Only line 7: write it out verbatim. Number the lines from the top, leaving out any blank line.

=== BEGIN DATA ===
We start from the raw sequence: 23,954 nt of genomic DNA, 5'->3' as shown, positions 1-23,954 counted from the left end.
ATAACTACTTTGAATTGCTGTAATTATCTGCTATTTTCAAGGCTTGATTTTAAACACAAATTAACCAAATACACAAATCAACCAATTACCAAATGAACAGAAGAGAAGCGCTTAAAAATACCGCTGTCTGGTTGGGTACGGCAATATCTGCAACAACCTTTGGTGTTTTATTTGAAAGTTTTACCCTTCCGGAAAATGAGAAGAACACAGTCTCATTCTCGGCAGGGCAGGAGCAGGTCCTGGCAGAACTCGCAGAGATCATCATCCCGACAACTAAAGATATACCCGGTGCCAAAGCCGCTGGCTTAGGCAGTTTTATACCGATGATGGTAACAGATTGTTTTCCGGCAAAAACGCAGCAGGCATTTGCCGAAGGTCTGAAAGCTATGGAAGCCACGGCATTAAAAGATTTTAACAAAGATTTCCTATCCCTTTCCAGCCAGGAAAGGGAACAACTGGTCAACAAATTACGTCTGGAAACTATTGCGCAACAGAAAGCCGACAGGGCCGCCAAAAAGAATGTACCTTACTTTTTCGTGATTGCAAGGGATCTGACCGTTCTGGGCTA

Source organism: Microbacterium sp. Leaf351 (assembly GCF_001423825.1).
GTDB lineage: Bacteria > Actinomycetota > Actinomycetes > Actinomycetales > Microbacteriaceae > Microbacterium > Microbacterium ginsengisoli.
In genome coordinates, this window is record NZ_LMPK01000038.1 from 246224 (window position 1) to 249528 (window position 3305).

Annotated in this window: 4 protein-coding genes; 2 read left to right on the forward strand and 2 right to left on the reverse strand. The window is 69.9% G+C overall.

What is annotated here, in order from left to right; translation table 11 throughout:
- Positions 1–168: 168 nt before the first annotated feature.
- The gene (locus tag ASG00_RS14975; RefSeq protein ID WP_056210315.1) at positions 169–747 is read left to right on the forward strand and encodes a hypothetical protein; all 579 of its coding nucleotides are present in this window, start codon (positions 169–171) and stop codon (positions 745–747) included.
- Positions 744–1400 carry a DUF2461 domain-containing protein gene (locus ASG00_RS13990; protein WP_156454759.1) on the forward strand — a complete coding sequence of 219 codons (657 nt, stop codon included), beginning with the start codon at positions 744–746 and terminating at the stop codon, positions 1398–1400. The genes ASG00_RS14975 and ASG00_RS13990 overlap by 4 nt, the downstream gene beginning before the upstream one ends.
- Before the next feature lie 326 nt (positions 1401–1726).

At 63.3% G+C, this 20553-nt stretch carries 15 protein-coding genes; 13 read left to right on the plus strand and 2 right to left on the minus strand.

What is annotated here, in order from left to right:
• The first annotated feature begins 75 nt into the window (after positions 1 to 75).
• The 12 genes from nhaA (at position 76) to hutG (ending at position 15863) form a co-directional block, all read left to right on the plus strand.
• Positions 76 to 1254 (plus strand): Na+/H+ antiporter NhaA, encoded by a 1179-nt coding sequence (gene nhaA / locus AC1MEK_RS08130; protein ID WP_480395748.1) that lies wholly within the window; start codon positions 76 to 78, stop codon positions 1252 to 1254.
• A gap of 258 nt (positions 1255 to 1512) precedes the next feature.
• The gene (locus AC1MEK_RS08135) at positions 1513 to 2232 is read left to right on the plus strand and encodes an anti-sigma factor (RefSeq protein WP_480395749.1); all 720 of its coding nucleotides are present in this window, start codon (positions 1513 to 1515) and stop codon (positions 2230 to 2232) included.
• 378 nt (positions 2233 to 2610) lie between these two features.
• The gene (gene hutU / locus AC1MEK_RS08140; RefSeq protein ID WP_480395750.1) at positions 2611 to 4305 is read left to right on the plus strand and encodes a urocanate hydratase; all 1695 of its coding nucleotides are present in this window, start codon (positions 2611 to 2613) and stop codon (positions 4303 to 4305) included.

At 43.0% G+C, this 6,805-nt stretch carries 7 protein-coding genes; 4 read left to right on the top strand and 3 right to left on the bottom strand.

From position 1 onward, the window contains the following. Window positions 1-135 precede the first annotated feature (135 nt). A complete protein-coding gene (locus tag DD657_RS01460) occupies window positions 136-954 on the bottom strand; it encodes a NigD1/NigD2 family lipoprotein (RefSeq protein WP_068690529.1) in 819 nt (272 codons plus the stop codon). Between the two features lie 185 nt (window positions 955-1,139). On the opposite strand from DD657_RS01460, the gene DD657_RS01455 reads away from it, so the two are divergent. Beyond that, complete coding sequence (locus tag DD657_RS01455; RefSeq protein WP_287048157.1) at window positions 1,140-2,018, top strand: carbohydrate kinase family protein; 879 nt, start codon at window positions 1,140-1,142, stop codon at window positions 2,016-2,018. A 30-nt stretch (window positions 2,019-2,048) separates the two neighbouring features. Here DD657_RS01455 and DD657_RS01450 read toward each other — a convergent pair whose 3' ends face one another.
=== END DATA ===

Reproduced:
What is annotated here, in order from left to right; translation table 11 throughout: